Grayson Perry in The Times of London:
My editor thought I might like to write about an artist called Chloe Steele. She is one of 15 artists taking part in a project called Residue. This is the final series of shows organised by First Site at the Minories gallery in Colchester before they move to their swanky new home. What caught the attention of a newsman is that Chloe Steele’s proposal for this residency was to do nothing, not anything, zilch, nil. Maybe he thought there was a possibility of stirring up some public outrage: “artist does nothing with public money!”
Art history over the last century or so is punctuated by acts that to many seem ridiculous or offensive. The first and most influential must be Marcel Duchamp’s Fountain, of 1917, in which he showed us, by displaying a ready-made urinal, that art can be anything an artist chooses.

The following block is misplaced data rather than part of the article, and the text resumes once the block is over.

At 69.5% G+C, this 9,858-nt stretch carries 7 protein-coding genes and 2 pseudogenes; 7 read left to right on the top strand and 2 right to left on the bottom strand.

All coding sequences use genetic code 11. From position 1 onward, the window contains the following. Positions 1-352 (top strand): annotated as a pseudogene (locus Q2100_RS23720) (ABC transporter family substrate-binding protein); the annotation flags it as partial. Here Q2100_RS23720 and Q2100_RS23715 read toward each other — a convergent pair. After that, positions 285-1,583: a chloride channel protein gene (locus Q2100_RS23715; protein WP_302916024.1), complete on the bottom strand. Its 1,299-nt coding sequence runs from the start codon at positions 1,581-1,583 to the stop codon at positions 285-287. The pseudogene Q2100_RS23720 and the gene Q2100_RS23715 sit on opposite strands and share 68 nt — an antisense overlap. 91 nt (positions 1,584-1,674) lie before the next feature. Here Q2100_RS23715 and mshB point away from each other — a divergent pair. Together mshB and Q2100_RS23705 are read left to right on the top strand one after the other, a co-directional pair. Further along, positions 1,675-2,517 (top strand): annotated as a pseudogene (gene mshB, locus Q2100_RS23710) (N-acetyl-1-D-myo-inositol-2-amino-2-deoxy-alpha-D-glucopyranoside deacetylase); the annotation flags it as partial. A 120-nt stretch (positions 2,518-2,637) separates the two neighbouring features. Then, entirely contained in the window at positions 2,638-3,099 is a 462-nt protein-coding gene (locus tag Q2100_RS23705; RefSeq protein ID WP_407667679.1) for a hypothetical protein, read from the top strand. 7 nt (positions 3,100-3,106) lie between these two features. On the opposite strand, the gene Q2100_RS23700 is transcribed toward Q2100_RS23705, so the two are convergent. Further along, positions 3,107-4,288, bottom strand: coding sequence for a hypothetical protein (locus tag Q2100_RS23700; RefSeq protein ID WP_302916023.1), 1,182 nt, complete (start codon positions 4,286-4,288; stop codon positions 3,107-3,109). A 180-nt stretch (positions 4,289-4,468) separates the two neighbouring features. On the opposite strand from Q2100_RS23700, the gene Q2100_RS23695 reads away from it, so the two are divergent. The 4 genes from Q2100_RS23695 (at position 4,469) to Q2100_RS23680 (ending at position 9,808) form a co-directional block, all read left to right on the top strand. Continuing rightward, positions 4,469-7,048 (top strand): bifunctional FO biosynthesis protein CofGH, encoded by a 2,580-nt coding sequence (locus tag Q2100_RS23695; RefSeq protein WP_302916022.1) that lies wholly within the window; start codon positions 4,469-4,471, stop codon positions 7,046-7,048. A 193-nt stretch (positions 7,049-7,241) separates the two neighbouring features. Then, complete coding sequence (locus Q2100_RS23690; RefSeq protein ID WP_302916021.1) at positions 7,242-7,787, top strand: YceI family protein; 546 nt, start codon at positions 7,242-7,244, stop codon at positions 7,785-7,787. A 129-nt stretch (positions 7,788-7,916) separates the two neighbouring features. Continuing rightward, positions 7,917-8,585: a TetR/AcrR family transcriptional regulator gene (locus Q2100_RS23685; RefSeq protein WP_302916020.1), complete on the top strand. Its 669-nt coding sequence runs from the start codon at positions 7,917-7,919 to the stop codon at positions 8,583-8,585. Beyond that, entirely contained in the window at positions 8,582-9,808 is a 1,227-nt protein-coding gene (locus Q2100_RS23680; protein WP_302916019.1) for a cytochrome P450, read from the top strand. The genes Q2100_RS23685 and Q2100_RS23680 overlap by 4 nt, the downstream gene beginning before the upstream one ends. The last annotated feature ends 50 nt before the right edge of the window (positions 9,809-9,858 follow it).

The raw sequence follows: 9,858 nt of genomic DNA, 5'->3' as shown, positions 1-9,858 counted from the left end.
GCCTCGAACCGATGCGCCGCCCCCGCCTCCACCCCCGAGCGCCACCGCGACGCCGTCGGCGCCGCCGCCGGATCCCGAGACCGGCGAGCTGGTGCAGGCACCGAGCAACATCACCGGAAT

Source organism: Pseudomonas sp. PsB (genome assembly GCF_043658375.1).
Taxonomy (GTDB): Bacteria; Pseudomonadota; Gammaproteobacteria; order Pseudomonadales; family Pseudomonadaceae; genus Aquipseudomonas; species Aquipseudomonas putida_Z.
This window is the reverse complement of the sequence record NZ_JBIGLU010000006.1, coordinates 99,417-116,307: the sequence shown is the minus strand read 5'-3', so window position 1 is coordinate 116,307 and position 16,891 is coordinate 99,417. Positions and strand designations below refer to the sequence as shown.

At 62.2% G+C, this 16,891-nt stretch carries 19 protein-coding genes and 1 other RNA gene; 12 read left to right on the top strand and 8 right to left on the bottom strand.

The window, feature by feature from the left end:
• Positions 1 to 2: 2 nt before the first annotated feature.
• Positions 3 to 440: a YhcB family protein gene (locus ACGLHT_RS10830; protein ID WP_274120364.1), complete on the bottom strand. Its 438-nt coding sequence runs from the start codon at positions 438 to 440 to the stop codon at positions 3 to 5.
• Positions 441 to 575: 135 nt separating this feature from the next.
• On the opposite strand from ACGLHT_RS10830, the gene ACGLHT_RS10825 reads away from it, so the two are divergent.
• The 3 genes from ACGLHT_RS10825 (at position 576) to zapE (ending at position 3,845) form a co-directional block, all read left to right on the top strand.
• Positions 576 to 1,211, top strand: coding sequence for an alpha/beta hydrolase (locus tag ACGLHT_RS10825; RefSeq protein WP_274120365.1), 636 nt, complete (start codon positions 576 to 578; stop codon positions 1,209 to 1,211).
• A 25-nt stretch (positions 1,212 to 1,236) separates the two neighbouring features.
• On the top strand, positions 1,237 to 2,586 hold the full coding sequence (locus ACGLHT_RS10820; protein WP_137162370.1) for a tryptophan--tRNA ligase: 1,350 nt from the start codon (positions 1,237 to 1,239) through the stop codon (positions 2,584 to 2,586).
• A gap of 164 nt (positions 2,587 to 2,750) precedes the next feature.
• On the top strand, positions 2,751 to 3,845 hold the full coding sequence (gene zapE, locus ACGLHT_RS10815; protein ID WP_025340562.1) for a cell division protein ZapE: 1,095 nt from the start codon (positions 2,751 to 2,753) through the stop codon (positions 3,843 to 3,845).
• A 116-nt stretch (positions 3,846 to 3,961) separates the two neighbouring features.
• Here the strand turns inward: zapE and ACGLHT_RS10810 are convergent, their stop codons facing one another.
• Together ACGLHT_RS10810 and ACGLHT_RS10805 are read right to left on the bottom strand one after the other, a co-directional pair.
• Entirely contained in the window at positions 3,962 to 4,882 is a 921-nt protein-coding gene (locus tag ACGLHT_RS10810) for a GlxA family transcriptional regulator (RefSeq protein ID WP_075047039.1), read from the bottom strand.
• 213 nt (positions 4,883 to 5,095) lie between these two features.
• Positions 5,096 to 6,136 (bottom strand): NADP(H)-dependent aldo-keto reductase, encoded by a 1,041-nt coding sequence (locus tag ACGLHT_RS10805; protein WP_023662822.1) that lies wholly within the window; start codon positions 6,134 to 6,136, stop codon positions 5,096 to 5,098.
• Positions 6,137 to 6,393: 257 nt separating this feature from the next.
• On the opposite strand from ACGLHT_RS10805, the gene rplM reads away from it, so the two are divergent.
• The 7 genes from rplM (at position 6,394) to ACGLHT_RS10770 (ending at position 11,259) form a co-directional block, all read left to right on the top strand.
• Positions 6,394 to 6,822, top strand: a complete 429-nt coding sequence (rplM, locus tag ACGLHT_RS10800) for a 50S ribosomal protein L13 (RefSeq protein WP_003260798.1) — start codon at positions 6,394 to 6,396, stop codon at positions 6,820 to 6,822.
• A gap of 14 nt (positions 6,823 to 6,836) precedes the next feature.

In 1953 Robert Rauschenberg performed an artistic oedipal act using 40 erasers to rub out a drawing by Willem de Kooning. In 1960 Yves Klein made prints by pressing nude female models covered in his characteristic blue paint on to paper in front of an invited audience perched on gilt chairs.
In his 1961 work Merda d’artista, Piero Manzoni canned his own excrement and sold it for the equivalent weight in gold.